Et voici le corrigé proposé par David Stryker, professeur d’anglais de la prépa Sciences Po d’AtoutSup.

I.  TEXTUAL COMPREHENSION

 

A/ Read the text carefully and answer the following questions in English.  Use the information given in the text but don’t copy the sentences.

 

1) Why does the author present the World Economic Summit at Davos as a gathering of hypocrites?

 

The Davos summit is indeed portrayed by the author as a veritable circus self-celebration for the wealthiest people in the world, of an almost obscene level of hypocrisy.  This is because the participants loudly trumpet how much they care about the poor, and how they’re worried about rising inequality, all the while enjoying luxurious accommodations in the company of people just like them.  Their time is mostly spent, seems to say the author, looking for ways to appear righteous, and earn even more money.

 

2)  Briefly sum up the consequences of today’s “skewed distribution of wealth” according to the Oxfam report.

 

The Oxfam report outlines how the imbalanced distribution of wealth in the world today contributes to a state of affairs in which the richest are the real decision-makers, as they exercise an undue influence on governments, and are able to bend the rules to perpetuate their dominance and ensure that their assets are safe from taxation.   As a result, the foundations of democracy – in which everyone is supposed to have an equal voice – are jeopardized, and essential features of modern societies such as equal opportunity are endangered.

 

3)  How does the author think Davos participants will react to the Oxfam report’s findings?

 

In the author’s view, it is highly unlikely that the findings of the Oxfam report will elicit anything other than feigned concern for the most needy.  As a matter of fact, the louder they lament the plight of the poor, the less they actually intend to commit themselves to some basic sacrifices such as progressive taxation, and the less they will actively advocate for the implementation of measures such as a basic living wage.  Behind the scenes, they will probably, on the contrary, get together to figure out how best to resist the increasing pressure to curb their excesses and to force them to ‘put their money where their mouth is’, as the expression goes.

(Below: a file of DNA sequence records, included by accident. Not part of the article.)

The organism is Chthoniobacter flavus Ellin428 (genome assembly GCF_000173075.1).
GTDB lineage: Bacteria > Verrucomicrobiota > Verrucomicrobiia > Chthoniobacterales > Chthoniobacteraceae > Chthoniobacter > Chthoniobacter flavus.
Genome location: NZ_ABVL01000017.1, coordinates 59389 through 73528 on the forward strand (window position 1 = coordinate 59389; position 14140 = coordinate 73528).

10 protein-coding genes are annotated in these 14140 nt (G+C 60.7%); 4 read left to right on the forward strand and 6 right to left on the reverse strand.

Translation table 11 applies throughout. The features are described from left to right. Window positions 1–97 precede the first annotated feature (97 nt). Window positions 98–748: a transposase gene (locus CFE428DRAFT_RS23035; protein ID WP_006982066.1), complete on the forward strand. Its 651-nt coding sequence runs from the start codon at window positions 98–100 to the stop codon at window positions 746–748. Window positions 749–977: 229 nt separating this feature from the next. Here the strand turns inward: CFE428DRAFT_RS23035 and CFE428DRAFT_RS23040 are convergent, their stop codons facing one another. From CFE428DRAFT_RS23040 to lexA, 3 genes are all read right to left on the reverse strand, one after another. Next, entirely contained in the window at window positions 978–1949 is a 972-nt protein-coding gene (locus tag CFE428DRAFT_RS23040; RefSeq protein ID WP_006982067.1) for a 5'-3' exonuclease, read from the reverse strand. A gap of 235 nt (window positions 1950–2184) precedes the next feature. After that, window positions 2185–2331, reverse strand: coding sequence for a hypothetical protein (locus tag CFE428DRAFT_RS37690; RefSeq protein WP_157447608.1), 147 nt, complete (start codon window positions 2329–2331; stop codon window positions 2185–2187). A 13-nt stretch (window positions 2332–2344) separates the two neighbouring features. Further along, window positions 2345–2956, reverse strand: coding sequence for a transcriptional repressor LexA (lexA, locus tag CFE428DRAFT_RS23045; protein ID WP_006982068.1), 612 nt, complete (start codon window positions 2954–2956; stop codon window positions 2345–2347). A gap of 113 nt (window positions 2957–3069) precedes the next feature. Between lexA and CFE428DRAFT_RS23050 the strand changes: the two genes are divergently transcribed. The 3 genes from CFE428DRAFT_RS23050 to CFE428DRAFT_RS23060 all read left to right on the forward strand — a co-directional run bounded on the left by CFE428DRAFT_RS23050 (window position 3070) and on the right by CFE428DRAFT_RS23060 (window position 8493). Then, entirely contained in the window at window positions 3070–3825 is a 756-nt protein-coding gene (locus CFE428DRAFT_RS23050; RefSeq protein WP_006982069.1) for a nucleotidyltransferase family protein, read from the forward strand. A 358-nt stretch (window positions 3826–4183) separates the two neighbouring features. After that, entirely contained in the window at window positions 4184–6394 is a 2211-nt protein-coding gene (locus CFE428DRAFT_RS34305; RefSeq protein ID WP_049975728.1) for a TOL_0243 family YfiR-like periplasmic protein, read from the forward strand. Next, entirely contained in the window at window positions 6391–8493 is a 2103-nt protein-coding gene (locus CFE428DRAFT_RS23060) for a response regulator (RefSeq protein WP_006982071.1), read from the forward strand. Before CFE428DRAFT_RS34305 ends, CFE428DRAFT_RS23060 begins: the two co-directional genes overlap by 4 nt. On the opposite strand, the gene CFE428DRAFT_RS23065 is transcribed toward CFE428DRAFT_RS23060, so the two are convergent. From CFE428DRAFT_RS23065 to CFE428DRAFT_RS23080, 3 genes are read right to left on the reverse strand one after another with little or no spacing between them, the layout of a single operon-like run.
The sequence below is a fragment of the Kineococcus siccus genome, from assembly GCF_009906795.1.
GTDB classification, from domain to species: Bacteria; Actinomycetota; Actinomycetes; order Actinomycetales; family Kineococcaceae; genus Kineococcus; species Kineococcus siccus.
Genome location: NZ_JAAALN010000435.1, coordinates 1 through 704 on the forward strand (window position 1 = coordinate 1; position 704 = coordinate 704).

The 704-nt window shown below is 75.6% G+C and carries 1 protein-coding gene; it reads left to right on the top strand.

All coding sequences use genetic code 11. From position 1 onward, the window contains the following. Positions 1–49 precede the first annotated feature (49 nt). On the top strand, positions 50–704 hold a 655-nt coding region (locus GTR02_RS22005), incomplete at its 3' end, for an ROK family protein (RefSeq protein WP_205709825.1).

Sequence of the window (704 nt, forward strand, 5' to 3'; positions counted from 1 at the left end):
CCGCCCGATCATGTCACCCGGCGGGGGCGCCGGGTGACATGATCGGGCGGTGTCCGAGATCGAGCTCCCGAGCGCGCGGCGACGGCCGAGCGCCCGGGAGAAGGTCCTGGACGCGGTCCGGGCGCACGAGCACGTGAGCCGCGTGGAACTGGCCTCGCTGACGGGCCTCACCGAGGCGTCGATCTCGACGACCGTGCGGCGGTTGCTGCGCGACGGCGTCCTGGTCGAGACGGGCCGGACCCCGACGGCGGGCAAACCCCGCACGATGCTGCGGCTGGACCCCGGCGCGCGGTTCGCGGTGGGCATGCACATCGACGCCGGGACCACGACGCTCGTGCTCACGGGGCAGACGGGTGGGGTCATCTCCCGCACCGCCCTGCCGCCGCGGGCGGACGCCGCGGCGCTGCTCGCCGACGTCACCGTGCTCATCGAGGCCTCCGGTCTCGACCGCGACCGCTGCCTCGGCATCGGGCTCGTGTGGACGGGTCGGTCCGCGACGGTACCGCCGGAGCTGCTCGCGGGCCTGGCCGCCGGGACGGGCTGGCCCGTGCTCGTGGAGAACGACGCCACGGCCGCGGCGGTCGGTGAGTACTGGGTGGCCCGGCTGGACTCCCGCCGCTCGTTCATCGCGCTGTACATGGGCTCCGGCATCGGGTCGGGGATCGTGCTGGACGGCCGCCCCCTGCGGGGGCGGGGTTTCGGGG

4)  What is the author’s implicit assessment of the true purpose of the World Economic Summit?

 

The tone of this article clearly reflects the author’s intense disgust at the spectacle of the super-rich, perching in their lofty Alpine retreat, delivering unctuous, mellifluous statements about the disturbing state of the world economy and their commitment to changing things for the better.  IN his view, the Davos summit has no other purpose than to reinforce the networks of the wheelers and dealers, the movers and shakers, and to attempt to convince the media and the public of their sincerity and their good intentions.   Like the moon, the dark side is always out of view…

 

 

 

 

II.  ESSAY 

 

After selecting one of the two questions, write a two-page essay with a clear argument.  Circle the number of the question that you have selected.

1)  Who do you think should take the lead in addressing the three topics outlined in the Davos report: business people, politicians, or the public/citizens?  Justify your answer.

 

2)  Do you agree that the saying ‘a rising tide lifts all boats’ can be applied to the improvement of the world?  Why or why not?

 

Essay 1)